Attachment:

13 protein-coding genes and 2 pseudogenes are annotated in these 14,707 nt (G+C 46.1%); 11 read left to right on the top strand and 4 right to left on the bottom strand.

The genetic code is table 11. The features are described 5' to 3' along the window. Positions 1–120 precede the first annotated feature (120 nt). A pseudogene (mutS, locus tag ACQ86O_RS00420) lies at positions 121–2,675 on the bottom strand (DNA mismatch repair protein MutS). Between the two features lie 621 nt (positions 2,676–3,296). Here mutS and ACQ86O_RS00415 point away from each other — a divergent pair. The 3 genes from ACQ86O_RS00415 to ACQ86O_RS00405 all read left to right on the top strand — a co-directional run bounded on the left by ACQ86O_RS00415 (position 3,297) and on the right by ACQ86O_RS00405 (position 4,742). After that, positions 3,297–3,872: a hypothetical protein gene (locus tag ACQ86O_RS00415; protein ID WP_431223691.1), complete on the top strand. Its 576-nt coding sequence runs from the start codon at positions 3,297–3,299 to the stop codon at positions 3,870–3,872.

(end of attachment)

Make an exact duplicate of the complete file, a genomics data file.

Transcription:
13 protein-coding genes and 2 pseudogenes are annotated in these 14,707 nt (G+C 46.1%); 11 read left to right on the top strand and 4 right to left on the bottom strand.

The genetic code is table 11. The features are described 5' to 3' along the window. Positions 1–120 precede the first annotated feature (120 nt). A pseudogene (mutS, locus tag ACQ86O_RS00420) lies at positions 121–2,675 on the bottom strand (DNA mismatch repair protein MutS). Between the two features lie 621 nt (positions 2,676–3,296). Here mutS and ACQ86O_RS00415 point away from each other — a divergent pair. The 3 genes from ACQ86O_RS00415 to ACQ86O_RS00405 all read left to right on the top strand — a co-directional run bounded on the left by ACQ86O_RS00415 (position 3,297) and on the right by ACQ86O_RS00405 (position 4,742). After that, positions 3,297–3,872: a hypothetical protein gene (locus tag ACQ86O_RS00415; protein ID WP_431223691.1), complete on the top strand. Its 576-nt coding sequence runs from the start codon at positions 3,297–3,299 to the stop codon at positions 3,870–3,872.